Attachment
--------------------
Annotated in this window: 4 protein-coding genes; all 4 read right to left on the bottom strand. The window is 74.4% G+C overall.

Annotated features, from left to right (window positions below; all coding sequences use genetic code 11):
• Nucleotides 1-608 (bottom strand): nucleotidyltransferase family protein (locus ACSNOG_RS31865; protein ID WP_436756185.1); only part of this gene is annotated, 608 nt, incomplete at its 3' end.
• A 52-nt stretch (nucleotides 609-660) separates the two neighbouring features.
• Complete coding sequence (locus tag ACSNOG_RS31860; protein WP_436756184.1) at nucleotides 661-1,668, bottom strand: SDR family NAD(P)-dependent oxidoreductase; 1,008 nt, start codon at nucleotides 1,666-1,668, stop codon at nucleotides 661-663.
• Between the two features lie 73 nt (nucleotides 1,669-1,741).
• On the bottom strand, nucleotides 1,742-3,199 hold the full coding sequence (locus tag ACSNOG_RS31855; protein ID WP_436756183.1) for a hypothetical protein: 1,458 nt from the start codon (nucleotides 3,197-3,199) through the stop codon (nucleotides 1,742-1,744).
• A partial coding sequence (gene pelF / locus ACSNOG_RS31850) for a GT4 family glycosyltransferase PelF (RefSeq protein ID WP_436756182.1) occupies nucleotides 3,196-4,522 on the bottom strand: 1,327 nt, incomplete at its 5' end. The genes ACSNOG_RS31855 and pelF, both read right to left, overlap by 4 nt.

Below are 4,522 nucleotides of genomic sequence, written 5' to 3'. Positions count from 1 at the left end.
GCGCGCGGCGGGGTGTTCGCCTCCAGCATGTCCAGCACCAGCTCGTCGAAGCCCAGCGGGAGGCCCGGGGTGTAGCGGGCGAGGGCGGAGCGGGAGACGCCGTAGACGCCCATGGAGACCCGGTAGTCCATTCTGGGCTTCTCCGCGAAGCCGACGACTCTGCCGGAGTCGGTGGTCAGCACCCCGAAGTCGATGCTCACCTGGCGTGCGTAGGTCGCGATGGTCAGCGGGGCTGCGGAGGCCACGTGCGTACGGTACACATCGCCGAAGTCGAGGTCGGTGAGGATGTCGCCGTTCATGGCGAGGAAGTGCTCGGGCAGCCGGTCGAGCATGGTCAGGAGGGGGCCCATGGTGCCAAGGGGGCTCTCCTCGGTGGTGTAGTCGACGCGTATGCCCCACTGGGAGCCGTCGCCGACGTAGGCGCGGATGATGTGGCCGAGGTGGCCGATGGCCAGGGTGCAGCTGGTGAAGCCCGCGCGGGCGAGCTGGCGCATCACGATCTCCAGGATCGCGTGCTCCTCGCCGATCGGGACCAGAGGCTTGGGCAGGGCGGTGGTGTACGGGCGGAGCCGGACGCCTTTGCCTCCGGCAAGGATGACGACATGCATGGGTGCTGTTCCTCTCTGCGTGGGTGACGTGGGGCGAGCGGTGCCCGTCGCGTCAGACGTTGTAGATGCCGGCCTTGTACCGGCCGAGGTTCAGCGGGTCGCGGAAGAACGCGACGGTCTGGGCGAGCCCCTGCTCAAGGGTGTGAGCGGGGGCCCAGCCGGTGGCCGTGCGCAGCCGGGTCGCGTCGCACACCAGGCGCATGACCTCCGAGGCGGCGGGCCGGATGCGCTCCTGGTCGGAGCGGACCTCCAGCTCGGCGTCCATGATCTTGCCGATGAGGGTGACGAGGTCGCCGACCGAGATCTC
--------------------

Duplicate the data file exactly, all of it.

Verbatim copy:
Annotated in this window: 4 protein-coding genes; all 4 read right to left on the bottom strand. The window is 74.4% G+C overall.

Annotated features, from left to right (window positions below; all coding sequences use genetic code 11):
• Nucleotides 1-608 (bottom strand): nucleotidyltransferase family protein (locus ACSNOG_RS31865; protein ID WP_436756185.1); only part of this gene is annotated, 608 nt, incomplete at its 3' end.
• A 52-nt stretch (nucleotides 609-660) separates the two neighbouring features.
• Complete coding sequence (locus tag ACSNOG_RS31860; protein WP_436756184.1) at nucleotides 661-1,668, bottom strand: SDR family NAD(P)-dependent oxidoreductase; 1,008 nt, start codon at nucleotides 1,666-1,668, stop codon at nucleotides 661-663.
• Between the two features lie 73 nt (nucleotides 1,669-1,741).
• On the bottom strand, nucleotides 1,742-3,199 hold the full coding sequence (locus tag ACSNOG_RS31855; protein ID WP_436756183.1) for a hypothetical protein: 1,458 nt from the start codon (nucleotides 3,197-3,199) through the stop codon (nucleotides 1,742-1,744).
• A partial coding sequence (gene pelF / locus ACSNOG_RS31850) for a GT4 family glycosyltransferase PelF (RefSeq protein ID WP_436756182.1) occupies nucleotides 3,196-4,522 on the bottom strand: 1,327 nt, incomplete at its 5' end. The genes ACSNOG_RS31855 and pelF, both read right to left, overlap by 4 nt.

Below are 4,522 nucleotides of genomic sequence, written 5' to 3'. Positions count from 1 at the left end.
GCGCGCGGCGGGGTGTTCGCCTCCAGCATGTCCAGCACCAGCTCGTCGAAGCCCAGCGGGAGGCCCGGGGTGTAGCGGGCGAGGGCGGAGCGGGAGACGCCGTAGACGCCCATGGAGACCCGGTAGTCCATTCTGGGCTTCTCCGCGAAGCCGACGACTCTGCCGGAGTCGGTGGTCAGCACCCCGAAGTCGATGCTCACCTGGCGTGCGTAGGTCGCGATGGTCAGCGGGGCTGCGGAGGCCACGTGCGTACGGTACACATCGCCGAAGTCGAGGTCGGTGAGGATGTCGCCGTTCATGGCGAGGAAGTGCTCGGGCAGCCGGTCGAGCATGGTCAGGAGGGGGCCCATGGTGCCAAGGGGGCTCTCCTCGGTGGTGTAGTCGACGCGTATGCCCCACTGGGAGCCGTCGCCGACGTAGGCGCGGATGATGTGGCCGAGGTGGCCGATGGCCAGGGTGCAGCTGGTGAAGCCCGCGCGGGCGAGCTGGCGCATCACGATCTCCAGGATCGCGTGCTCCTCGCCGATCGGGACCAGAGGCTTGGGCAGGGCGGTGGTGTACGGGCGGAGCCGGACGCCTTTGCCTCCGGCAAGGATGACGACATGCATGGGTGCTGTTCCTCTCTGCGTGGGTGACGTGGGGCGAGCGGTGCCCGTCGCGTCAGACGTTGTAGATGCCGGCCTTGTACCGGCCGAGGTTCAGCGGGTCGCGGAAGAACGCGACGGTCTGGGCGAGCCCCTGCTCAAGGGTGTGAGCGGGGGCCCAGCCGGTGGCCGTGCGCAGCCGGGTCGCGTCGCACACCAGGCGCATGACCTCCGAGGCGGCGGGCCGGATGCGCTCCTGGTCGGAGCGGACCTCCAGCTCGGCGTCCATGATCTTGCCGATGAGGGTGACGAGGTCGCCGACCGAGATCTC